Our Favorite Secret Google Easter Eggs

Known for being a company that "works hard and plays hard," Google has made a game of introducing playful Easter eggs and other jokes into its products, most notably Google search. These Easter eggs take the form of inside jokes and hidden features that are often difficult to discover. Here are our favorite Google Easter eggs of all time.

01
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Atari Breakout

Atari Breakout Google Search
Google

This one is a two-step Easter egg. You can find a secret game by first searching for the phrase "Atari Breakout" and then clicking on the Google Images link in the search results. You'll get an "image breakout" game complete with sound effects.   

02
of 08

Do a Barrel Roll

This is similar to the "tilt" trick. Google the phrase "do a barrel roll" and the whole screen will roll. This is also a trick to use on desktop searches. 

03
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Tilt With Google

Askew Google Easter Egg
Google

Google the word "tilt" and the whole screen will tilt. Searching for "askew" will do the same thing. This is a trick that will work from desktop searches. 

04
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Bletchley Park

Search for "bletchley park," and the Google Place name will show up with an animated simulation of a code being deciphered. This is because, as explained on the result, "Bletchley Park, in Milton Keynes, Buckinghamshire, was the central site of the United Kingdom's Government Code and Cypher School."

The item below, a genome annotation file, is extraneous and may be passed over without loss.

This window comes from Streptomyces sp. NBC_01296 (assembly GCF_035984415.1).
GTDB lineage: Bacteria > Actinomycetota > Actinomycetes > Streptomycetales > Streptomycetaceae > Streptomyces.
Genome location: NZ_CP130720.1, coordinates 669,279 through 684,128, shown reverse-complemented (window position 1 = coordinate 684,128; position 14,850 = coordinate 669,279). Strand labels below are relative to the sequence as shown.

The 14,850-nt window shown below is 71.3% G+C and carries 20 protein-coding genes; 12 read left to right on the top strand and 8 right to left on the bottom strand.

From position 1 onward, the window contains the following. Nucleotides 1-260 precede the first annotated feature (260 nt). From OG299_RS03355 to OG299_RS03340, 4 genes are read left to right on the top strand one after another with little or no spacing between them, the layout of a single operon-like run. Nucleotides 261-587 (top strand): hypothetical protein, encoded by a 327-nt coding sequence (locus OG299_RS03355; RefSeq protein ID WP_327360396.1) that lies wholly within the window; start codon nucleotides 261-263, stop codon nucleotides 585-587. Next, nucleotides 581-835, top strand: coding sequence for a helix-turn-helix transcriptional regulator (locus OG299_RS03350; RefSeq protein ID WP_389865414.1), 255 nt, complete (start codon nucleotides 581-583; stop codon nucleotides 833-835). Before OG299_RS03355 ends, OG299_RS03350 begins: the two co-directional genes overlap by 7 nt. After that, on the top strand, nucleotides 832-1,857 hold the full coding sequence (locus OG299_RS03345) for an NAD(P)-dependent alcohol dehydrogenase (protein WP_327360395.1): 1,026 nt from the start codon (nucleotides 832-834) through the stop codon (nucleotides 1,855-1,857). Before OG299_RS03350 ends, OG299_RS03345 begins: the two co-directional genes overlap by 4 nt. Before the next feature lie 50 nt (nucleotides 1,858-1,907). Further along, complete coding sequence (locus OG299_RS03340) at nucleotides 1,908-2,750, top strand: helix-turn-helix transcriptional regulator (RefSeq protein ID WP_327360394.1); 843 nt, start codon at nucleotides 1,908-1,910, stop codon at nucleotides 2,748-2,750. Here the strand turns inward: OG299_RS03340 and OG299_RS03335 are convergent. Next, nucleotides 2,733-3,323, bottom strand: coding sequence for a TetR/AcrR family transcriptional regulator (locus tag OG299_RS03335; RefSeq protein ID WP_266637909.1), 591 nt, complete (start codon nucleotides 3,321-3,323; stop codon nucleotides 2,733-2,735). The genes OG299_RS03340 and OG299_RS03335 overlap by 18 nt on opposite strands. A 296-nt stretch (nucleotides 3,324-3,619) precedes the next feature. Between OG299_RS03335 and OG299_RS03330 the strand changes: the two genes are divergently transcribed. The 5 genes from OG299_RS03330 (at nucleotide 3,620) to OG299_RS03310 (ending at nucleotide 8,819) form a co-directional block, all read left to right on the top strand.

05
of 08

Zerg Rush

Zerg Rush
Google

Google "zerg rush," and you'll see a game where the "o" from Google will start raining down the screen and destroying the search results. This is also a game, and you can click on the falling o's to stop them, although they'll probably eventually eat all the search results anyway. Once you're defeated, the o's will form a giant "GG" at the top of the screen, for "good game." 

06
of 08

Anagram

  If you search for "anagram," Google will ask if you meant "nag a ram." 

07
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Recursion

Recursion
Google

If you search for "recursion," Google will ask if you meant recursion. If you didn't get it, this is a joke because a recursive definition is a definition that contains the item being defined as part of the definition.  

08
of 08

An Easter Egg as an Easter Egg

Google this:

1.2+(sqrt(1-(sqrt(x^2+y^2))^2) + 1 - x^2-y^2) * (sin (10000 * (x*3+y/5+7))+1/4) from -1.6 to 1.6

It doesn't have to be Easter, but you do need a modern Web browser. Internet Explorer will probably disappoint you. Well, that's just generally true. 

What you're seeing here is the awesome power of Google's hidden calculator

A Word of Caution

Easter eggs are all undocumented and hidden features, and they could disappear without notice at any point.
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